8. 8. T H R E E WAYS TO D I S T I N G U I S H • Each person is a combination of three things: • They have a body, which can be known by some concepts like Asian, Indian,African, etc. • They have a role in society, which can be known by concepts such as cook, salesman, writer, etc. • They have a personality of likes and dislikes such reading, playing football, watching movies, etc. • Each person can be distinguished from other persons by their body, role, and personality SALESMAN LOVES FOOTBALL AFRICAN COOK LOVES READING LOVES MOVIES WRITER INDIAN ASIAN
  9. 9. T H E R O L E C R E AT E S E X P E C TAT I O N S O F I D E A L B E H AV I O R S • Sat or the awareness of a person creates roles among persons • The roles are hierarchical and each person is a single role at a time • Each role is associated with some duties or responsibilities • Karma is created by the comparison between the duty of the role and one’s actions SALESMAN COOK WRITER SAT CHIT ANANDA MAHAT The ideal behaviors (Honesty, charity) The ideal objects (Perfect male body) The ideal emotion (Love, kindness)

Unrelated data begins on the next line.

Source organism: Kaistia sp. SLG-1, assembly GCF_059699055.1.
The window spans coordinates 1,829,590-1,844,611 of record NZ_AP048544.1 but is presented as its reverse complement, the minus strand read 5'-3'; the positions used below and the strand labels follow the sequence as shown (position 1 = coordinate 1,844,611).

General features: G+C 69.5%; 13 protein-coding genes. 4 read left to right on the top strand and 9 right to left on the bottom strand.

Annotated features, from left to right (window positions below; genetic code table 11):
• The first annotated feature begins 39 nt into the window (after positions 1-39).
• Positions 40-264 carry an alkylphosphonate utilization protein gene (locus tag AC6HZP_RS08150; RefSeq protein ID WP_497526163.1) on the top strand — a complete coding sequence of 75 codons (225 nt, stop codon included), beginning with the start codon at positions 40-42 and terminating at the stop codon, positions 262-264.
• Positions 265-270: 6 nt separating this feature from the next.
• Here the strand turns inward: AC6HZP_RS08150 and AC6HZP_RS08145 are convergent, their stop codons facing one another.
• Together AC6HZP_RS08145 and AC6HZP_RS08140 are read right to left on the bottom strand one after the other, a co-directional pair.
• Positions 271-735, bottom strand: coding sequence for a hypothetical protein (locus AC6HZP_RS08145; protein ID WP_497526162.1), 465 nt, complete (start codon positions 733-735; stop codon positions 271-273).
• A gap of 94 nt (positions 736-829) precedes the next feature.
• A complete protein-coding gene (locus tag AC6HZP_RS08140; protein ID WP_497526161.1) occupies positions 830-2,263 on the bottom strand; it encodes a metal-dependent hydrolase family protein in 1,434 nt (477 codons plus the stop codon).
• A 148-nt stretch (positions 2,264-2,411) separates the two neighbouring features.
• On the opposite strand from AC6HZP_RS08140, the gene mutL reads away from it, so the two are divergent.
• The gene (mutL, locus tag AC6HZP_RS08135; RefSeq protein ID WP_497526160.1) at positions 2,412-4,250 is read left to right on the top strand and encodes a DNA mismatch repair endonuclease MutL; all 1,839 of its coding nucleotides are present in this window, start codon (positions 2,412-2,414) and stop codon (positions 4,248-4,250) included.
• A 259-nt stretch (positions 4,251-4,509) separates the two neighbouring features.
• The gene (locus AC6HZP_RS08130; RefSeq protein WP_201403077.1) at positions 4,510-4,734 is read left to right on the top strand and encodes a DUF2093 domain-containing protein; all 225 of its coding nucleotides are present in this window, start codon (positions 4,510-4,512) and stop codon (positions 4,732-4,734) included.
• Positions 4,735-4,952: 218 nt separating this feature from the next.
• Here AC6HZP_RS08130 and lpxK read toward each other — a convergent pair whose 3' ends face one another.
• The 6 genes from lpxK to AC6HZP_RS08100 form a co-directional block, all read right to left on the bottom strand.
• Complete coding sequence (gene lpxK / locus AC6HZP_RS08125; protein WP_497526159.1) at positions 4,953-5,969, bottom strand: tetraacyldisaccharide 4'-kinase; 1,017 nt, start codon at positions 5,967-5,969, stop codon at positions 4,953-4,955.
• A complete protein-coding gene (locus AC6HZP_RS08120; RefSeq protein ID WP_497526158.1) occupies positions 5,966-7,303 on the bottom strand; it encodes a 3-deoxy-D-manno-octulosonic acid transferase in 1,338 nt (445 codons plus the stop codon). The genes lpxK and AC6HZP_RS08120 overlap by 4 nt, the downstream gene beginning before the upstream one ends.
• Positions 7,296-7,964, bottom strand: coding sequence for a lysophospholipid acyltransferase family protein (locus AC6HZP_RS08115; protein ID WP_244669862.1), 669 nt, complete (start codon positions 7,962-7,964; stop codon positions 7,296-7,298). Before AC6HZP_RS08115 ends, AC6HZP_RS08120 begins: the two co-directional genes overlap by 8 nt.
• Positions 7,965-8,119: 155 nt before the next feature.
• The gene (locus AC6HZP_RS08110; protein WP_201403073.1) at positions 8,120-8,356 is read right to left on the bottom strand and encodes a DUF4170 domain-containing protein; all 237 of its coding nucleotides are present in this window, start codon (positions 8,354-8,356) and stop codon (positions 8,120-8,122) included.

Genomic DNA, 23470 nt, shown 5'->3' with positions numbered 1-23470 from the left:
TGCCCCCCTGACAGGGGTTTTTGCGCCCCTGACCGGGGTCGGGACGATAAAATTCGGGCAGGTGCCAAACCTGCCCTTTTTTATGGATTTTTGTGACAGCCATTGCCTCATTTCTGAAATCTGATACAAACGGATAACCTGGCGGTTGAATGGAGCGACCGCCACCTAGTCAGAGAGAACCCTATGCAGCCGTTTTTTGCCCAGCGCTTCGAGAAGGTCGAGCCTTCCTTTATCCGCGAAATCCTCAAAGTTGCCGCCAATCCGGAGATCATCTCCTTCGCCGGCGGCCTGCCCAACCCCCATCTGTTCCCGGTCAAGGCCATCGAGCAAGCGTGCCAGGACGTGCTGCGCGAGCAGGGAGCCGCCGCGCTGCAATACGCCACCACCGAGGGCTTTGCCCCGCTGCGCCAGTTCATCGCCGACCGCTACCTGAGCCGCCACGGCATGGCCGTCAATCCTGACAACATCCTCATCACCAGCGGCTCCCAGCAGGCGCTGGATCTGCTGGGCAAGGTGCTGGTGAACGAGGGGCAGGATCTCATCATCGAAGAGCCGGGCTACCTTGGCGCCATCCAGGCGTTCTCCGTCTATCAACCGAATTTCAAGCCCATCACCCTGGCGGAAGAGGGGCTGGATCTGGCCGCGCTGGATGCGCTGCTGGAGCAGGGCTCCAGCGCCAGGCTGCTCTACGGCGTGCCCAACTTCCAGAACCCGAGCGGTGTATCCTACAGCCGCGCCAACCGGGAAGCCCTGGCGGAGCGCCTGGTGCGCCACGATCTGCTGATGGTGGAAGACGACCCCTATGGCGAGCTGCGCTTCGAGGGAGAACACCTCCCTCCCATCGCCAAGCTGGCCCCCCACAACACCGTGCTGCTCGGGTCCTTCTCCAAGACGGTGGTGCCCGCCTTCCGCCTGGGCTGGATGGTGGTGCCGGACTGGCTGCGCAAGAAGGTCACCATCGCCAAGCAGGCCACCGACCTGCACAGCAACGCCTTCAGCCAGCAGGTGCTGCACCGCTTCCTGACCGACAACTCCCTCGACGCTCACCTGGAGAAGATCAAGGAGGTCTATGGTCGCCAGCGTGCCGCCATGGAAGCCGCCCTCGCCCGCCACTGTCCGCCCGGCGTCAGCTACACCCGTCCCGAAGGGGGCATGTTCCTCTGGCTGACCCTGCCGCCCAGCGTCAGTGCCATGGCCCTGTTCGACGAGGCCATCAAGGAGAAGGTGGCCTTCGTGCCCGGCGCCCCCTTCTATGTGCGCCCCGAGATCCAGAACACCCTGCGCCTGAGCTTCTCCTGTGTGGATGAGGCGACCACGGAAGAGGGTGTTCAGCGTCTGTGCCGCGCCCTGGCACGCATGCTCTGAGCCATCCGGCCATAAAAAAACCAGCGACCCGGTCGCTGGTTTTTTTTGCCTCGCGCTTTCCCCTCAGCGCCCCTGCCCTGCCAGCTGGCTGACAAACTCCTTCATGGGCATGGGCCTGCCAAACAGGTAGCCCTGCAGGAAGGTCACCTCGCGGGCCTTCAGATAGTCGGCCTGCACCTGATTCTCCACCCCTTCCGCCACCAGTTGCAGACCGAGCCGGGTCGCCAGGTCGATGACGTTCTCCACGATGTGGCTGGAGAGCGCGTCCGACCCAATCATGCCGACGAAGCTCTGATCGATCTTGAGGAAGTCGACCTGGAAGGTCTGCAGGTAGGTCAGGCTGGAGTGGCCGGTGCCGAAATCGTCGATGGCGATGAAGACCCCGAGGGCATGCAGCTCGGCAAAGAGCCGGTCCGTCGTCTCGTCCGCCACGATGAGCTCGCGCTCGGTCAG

10. 10. D E S I R E S I N T E R F E R E W I T H O U R D U T I E S • Sometimes we are incapable of performing the ideal duties • This neglecting of duties doesn’t create karma because there is no ability to do • But most times we are capable of doing the duty but we neglect them due to desires • We desire to do something different from our duties • This neglect creates karma because we have the ability DUTIES (SAT) What we are supposed to do ABILITIES (CHIT) What we are capable of doing DESIRES (ANANDA) What we enjoy doing What we are supposed to do and can do What we can do and like to do